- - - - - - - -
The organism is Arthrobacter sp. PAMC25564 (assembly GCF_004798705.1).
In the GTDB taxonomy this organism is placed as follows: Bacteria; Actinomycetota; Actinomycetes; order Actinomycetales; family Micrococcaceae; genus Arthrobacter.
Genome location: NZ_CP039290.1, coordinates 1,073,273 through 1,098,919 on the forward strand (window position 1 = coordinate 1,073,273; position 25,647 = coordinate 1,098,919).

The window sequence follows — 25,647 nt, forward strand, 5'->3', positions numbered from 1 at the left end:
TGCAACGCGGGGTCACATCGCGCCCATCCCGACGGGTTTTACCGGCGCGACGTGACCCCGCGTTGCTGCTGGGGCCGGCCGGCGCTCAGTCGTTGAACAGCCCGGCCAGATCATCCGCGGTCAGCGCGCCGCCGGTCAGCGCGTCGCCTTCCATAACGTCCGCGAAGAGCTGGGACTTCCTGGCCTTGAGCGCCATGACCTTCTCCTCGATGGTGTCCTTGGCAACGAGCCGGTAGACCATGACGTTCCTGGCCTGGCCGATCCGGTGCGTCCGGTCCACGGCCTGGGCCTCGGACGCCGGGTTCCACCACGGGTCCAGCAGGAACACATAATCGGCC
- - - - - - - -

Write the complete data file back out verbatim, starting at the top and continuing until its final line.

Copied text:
The organism is Arthrobacter sp. PAMC25564 (assembly GCF_004798705.1).
In the GTDB taxonomy this organism is placed as follows: Bacteria; Actinomycetota; Actinomycetes; order Actinomycetales; family Micrococcaceae; genus Arthrobacter.
Genome location: NZ_CP039290.1, coordinates 1,073,273 through 1,098,919 on the forward strand (window position 1 = coordinate 1,073,273; position 25,647 = coordinate 1,098,919).

The window sequence follows — 25,647 nt, forward strand, 5'->3', positions numbered from 1 at the left end:
TGCAACGCGGGGTCACATCGCGCCCATCCCGACGGGTTTTACCGGCGCGACGTGACCCCGCGTTGCTGCTGGGGCCGGCCGGCGCTCAGTCGTTGAACAGCCCGGCCAGATCATCCGCGGTCAGCGCGCCGCCGGTCAGCGCGTCGCCTTCCATAACGTCCGCGAAGAGCTGGGACTTCCTGGCCTTGAGCGCCATGACCTTCTCCTCGATGGTGTCCTTGGCAACGAGCCGGTAGACCATGACGTTCCTGGCCTGGCCGATCCGGTGCGTCCGGTCCACGGCCTGGGCCTCGGACGCCGGGTTCCACCACGGGTCCAGCAGGAACACATAATCGGCC